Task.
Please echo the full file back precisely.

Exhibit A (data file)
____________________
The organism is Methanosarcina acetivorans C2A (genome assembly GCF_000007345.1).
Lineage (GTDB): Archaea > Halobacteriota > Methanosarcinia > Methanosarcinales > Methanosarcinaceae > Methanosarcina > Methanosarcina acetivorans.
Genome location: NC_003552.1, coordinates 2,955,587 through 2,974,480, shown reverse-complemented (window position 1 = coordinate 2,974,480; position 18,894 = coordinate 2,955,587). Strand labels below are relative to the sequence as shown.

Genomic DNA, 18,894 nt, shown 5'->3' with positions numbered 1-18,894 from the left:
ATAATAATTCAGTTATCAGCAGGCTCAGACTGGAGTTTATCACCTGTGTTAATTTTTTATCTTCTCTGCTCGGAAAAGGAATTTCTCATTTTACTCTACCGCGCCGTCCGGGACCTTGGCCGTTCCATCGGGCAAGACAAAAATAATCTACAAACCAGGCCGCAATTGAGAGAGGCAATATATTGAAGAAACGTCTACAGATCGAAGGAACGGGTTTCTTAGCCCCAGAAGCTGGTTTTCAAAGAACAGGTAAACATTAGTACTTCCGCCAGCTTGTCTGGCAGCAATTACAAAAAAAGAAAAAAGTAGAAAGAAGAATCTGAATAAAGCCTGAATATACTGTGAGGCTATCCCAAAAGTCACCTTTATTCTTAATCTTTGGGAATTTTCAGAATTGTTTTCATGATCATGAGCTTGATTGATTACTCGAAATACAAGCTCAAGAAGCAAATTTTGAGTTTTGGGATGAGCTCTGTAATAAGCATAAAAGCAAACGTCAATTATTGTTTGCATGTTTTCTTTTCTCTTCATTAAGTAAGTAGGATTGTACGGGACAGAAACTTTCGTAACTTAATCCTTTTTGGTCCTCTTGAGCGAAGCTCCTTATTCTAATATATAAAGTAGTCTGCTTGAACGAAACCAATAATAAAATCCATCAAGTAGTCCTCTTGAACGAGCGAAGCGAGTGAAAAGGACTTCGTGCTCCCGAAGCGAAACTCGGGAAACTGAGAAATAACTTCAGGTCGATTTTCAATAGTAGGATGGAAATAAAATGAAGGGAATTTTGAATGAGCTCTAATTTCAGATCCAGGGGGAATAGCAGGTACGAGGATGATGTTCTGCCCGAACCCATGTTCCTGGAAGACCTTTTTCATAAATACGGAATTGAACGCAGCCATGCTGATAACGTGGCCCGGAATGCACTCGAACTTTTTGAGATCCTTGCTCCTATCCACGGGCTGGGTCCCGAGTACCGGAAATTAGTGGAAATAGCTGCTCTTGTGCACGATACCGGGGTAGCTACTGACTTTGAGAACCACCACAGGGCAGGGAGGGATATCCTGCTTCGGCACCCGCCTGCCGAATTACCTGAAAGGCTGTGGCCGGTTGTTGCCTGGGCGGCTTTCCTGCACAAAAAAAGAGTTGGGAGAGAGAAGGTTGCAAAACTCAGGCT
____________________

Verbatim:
The organism is Methanosarcina acetivorans C2A (genome assembly GCF_000007345.1).
Lineage (GTDB): Archaea > Halobacteriota > Methanosarcinia > Methanosarcinales > Methanosarcinaceae > Methanosarcina > Methanosarcina acetivorans.
Genome location: NC_003552.1, coordinates 2,955,587 through 2,974,480, shown reverse-complemented (window position 1 = coordinate 2,974,480; position 18,894 = coordinate 2,955,587). Strand labels below are relative to the sequence as shown.

Genomic DNA, 18,894 nt, shown 5'->3' with positions numbered 1-18,894 from the left:
ATAATAATTCAGTTATCAGCAGGCTCAGACTGGAGTTTATCACCTGTGTTAATTTTTTATCTTCTCTGCTCGGAAAAGGAATTTCTCATTTTACTCTACCGCGCCGTCCGGGACCTTGGCCGTTCCATCGGGCAAGACAAAAATAATCTACAAACCAGGCCGCAATTGAGAGAGGCAATATATTGAAGAAACGTCTACAGATCGAAGGAACGGGTTTCTTAGCCCCAGAAGCTGGTTTTCAAAGAACAGGTAAACATTAGTACTTCCGCCAGCTTGTCTGGCAGCAATTACAAAAAAAGAAAAAAGTAGAAAGAAGAATCTGAATAAAGCCTGAATATACTGTGAGGCTATCCCAAAAGTCACCTTTATTCTTAATCTTTGGGAATTTTCAGAATTGTTTTCATGATCATGAGCTTGATTGATTACTCGAAATACAAGCTCAAGAAGCAAATTTTGAGTTTTGGGATGAGCTCTGTAATAAGCATAAAAGCAAACGTCAATTATTGTTTGCATGTTTTCTTTTCTCTTCATTAAGTAAGTAGGATTGTACGGGACAGAAACTTTCGTAACTTAATCCTTTTTGGTCCTCTTGAGCGAAGCTCCTTATTCTAATATATAAAGTAGTCTGCTTGAACGAAACCAATAATAAAATCCATCAAGTAGTCCTCTTGAACGAGCGAAGCGAGTGAAAAGGACTTCGTGCTCCCGAAGCGAAACTCGGGAAACTGAGAAATAACTTCAGGTCGATTTTCAATAGTAGGATGGAAATAAAATGAAGGGAATTTTGAATGAGCTCTAATTTCAGATCCAGGGGGAATAGCAGGTACGAGGATGATGTTCTGCCCGAACCCATGTTCCTGGAAGACCTTTTTCATAAATACGGAATTGAACGCAGCCATGCTGATAACGTGGCCCGGAATGCACTCGAACTTTTTGAGATCCTTGCTCCTATCCACGGGCTGGGTCCCGAGTACCGGAAATTAGTGGAAATAGCTGCTCTTGTGCACGATACCGGGGTAGCTACTGACTTTGAGAACCACCACAGGGCAGGGAGGGATATCCTGCTTCGGCACCCGCCTGCCGAATTACCTGAAAGGCTGTGGCCGGTTGTTGCCTGGGCGGCTTTCCTGCACAAAAAAAGAGTTGGGAGAGAGAAGGTTGCAAAACTCAGGCT